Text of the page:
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Commingling JR delayed

The judicial review (JR) into the waste regulations on collections faces fresh delays after Defra sought to postpone the hearing for a second time, MRW has learned.

The High Court had been expected to hear the case this week but Defra told MRW it was “seeking agreement on a short extension to the stay” through discussions with the claimants.  

A Defra spokesman said it was too early to say how long any further delay may be.

The claimant, Andy Moore, co-ordinator of the Campaign for Real Recycling (CRR), confirmed an extension had been sought by Defra.  

The court had been due to reconvene on 13 June following the JR being delayed for six months in December 2012 after the government said they would review and amend the waste regulations and asked the court for a stay.

CRR chair, Mal Williams, said in December: “This adjournment was not our choice in taking the review forward. We would have preferred simply to have the contradictory paragraph 13(2) removed from the regulations by the judge. This matter could have been settled by Christmas.”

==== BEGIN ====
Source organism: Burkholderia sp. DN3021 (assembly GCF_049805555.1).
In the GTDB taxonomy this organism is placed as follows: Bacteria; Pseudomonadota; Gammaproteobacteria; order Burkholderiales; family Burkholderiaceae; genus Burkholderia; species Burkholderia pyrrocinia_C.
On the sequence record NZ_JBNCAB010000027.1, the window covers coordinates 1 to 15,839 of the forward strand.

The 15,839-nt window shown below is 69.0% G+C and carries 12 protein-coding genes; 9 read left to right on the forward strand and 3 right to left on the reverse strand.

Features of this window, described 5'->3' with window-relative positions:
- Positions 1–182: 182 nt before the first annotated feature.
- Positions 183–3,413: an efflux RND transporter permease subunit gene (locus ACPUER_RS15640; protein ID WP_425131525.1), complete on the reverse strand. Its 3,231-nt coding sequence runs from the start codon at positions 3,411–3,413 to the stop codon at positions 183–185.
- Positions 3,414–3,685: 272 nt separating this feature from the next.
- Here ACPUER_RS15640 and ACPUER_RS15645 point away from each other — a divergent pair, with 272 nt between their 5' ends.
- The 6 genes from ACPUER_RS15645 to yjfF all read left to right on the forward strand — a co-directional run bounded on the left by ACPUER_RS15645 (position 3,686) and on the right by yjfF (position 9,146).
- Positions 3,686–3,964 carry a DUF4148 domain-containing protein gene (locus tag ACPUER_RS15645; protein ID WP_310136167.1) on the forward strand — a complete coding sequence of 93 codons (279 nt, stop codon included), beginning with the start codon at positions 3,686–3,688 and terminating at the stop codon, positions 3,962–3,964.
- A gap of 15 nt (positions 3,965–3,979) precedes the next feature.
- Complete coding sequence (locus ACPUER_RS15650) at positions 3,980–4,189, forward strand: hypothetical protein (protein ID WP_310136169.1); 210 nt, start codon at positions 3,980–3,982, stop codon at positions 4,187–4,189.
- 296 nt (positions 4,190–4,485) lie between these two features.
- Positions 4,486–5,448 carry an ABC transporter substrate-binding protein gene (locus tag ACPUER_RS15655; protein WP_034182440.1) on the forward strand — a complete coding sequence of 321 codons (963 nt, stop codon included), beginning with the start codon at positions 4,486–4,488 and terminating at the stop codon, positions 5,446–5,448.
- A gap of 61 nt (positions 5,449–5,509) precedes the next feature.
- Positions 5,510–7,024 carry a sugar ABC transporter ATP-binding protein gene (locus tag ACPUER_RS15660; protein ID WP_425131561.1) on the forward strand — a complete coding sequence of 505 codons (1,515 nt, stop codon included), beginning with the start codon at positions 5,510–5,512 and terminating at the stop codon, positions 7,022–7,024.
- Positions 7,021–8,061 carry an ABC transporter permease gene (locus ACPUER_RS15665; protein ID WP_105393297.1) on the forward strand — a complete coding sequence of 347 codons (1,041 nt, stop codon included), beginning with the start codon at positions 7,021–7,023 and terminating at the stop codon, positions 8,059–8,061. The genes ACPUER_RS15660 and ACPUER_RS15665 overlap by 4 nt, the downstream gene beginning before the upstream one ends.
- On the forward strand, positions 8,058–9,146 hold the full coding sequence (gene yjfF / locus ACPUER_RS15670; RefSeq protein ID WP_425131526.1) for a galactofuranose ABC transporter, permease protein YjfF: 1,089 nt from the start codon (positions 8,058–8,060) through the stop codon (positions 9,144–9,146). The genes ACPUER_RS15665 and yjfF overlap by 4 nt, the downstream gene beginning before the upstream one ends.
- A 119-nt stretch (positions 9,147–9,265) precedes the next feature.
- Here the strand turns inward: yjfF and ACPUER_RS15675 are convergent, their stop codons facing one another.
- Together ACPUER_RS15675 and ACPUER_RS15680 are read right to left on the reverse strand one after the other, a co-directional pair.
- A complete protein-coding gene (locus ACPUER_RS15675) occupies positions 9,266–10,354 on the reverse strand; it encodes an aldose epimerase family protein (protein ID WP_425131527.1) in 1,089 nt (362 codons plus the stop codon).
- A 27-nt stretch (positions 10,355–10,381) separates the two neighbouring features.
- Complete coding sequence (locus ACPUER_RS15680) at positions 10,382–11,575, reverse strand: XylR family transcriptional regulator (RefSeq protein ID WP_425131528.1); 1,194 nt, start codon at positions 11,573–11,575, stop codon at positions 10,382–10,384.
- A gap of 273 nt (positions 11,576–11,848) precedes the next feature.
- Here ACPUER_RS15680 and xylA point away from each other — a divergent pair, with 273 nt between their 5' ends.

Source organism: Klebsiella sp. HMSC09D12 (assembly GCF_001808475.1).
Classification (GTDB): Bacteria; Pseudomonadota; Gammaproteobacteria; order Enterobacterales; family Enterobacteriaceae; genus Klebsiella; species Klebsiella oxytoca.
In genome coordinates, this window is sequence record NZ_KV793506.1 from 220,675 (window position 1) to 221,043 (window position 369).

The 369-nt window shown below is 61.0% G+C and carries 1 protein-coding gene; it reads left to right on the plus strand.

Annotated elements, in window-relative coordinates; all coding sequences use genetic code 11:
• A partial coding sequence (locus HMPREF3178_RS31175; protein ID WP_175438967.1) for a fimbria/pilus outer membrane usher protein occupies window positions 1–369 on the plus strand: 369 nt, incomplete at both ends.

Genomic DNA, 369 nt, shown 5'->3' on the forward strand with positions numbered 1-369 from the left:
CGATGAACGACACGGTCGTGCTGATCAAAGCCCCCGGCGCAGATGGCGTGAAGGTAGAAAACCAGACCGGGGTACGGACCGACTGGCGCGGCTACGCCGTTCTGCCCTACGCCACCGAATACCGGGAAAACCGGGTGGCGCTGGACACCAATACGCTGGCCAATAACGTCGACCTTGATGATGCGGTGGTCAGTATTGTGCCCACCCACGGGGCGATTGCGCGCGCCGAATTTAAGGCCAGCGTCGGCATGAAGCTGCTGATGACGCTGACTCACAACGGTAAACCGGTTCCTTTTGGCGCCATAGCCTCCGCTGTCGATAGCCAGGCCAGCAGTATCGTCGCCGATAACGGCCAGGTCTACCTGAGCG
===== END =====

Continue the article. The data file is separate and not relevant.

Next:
A consultation on the governments’ proposed amendments closed in April. Submissions seen by MRW indicate that there is little agreement on the proposed regulations from either side of the debate.

The proposed amendment would mean commingled collections could continue only where separate collections were not “technically, environmentally and economically practicable” (TEEP) or necessary to meet “appropriate quality standards”.

Both the Resource Association (RA), which represents reprocessors, and the London Borough of Waltham Forest, part of the North London Waste Authority, said the proposed changes did not adequately transpose the requirements of the rWFD.

The RA - which represents Aylesford Newsprint, Coca-Cola, Novelis, UPM, ECO Plastics and others said it was concerned the amendment switched the wording of the rWFD from ‘necessary’ to ‘appropriate’ quality standard – reprocessors believe this hands decisions on quality standards to waste management companies. The RA said this created “uncertainty and confusion in the recycling chain” and diminished the importance of quality standards.

Defra should have set in place discussions on quality standards and regulation earlier, the RA said, so that reprocessors could “have confidence” in its approach.

The RA said: “We feel we are left with no alternative at this stage other than to reject the Defra proposal.”

It called on Defra and the Welsh Government to consider reverting to the exact wording of the rWFD, but also reviewing the approach of the Scottish Government where commingling has a role only if quality meets the same standards as separately collected material.

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